on 29 November 2013
Sony has remastered this 1967 RCA recording by master pianist John Ogdon--wow! Both the Beethoven and Nielsen are great showcases for his effortless virtuosity and probing interpretations. As expected, Ogdon revels in the contrapuntal density of these pieces and clearly articulates every line. Some of his delicate playing in Nielsen's Chaconne is absolutely breath-taking. He takes a rather deliberate tempo in the Hammerklavier's fugal last movement, but it adds clarity and power. These pieces were recorded at the height of Ogdon's powers before his tragic schizophrenia derailed him for a while. As far as I know these performances have only been available on LP--Sony's 24 bit/96khz remastering makes them sound almost new.
on 14 January 2014
Another disc to remind us what a loss the world of music suffered in John Ogden. The Hammerklavier is wonderful, as good as any I've heard. It bursts with energy and virtuosity. The third movement is beautiful, great power alternating with great control and musicianship. The somewhat deranged fugal last movement hangs together and makes sense, not always the case. The Nielsen pieces are musically slighter, but enjoyable nonetheless. I'm glad I bought this - it seems to get even better every time I play it. It could well be my desert island Hammerklavier.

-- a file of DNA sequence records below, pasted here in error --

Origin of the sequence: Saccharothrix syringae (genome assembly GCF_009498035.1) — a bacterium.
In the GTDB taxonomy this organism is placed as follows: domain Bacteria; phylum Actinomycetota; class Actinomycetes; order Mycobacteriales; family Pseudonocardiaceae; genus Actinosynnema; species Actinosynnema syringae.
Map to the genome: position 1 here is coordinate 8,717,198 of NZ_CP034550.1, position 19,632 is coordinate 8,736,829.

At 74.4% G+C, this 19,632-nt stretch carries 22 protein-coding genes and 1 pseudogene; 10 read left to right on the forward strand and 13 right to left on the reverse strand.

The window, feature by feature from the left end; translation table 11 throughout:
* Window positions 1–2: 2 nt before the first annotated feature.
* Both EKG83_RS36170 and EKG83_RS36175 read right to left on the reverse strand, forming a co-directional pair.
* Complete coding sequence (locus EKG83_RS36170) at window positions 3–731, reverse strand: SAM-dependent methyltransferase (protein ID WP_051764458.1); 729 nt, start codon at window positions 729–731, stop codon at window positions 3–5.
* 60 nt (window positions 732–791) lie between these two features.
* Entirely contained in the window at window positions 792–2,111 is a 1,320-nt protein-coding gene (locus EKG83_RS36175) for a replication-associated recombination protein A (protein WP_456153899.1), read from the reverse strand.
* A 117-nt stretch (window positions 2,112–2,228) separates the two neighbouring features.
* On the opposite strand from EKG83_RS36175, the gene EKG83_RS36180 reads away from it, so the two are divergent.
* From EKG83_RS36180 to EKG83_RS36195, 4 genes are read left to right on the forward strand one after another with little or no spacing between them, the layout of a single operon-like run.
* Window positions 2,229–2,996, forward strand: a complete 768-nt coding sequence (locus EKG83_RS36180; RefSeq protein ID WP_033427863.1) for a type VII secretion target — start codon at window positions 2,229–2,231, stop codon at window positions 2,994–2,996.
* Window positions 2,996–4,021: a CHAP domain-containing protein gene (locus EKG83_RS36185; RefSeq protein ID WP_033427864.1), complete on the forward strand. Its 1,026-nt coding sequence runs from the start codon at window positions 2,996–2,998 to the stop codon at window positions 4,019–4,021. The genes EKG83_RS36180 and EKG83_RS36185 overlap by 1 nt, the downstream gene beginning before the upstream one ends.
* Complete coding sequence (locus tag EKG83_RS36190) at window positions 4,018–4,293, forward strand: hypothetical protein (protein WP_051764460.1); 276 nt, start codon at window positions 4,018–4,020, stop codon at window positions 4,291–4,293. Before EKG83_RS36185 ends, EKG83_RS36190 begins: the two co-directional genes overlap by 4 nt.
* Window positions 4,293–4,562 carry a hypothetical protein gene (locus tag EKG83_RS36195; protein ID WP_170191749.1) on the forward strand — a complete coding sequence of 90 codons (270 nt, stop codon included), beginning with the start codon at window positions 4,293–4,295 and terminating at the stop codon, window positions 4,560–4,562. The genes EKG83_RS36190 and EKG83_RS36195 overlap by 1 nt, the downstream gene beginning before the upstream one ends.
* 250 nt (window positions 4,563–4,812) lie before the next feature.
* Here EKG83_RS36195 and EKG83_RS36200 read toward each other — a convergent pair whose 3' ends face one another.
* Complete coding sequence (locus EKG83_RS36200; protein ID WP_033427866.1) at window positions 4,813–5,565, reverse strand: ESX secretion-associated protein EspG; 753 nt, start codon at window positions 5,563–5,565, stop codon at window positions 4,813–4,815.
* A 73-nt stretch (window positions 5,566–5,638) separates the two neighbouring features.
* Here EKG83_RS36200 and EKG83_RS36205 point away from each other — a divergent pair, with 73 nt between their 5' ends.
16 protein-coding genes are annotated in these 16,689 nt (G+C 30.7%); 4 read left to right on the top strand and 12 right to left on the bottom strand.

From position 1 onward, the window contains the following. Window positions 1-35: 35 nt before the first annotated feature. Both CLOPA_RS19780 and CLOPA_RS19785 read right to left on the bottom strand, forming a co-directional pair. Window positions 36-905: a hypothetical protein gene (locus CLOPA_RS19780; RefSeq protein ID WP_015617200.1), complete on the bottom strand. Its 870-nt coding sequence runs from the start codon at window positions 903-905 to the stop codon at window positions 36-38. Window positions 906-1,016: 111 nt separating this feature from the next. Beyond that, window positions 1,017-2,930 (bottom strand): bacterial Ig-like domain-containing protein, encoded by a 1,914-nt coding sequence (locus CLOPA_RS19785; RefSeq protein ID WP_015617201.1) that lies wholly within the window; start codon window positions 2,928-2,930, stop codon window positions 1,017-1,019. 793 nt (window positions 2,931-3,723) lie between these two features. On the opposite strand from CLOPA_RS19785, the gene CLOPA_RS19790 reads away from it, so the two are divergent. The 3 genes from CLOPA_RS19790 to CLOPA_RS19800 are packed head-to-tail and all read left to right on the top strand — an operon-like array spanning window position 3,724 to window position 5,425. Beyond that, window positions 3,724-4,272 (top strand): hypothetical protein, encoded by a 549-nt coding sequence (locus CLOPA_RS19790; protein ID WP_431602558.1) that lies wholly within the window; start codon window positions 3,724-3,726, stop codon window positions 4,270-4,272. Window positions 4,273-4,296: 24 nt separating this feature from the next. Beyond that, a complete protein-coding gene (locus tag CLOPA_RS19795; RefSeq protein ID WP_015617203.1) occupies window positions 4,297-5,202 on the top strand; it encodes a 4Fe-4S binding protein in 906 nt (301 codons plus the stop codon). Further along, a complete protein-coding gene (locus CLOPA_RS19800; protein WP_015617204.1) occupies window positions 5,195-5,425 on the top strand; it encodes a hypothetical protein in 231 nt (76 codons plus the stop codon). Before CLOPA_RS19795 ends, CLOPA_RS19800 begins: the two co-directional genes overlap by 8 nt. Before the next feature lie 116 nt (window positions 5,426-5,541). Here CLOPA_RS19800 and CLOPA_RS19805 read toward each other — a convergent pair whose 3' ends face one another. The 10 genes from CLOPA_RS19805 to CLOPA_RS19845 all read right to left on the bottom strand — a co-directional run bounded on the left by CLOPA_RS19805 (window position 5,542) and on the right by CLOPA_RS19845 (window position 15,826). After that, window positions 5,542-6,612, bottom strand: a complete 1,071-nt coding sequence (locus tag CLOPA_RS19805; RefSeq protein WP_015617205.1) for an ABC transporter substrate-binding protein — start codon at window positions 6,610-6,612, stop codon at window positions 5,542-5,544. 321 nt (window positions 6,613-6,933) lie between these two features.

on 23 February 2014
This is a treasure! John Ogden was a gifted pianist and a true musician. At his best he played with passion and precision.
In his all too short life he gave such pleasure to those who heard him play. The Beethoven shows both strength, and gentleness of playing - something missing from the 'technical perfection' of some of his successors. More of this artist, please.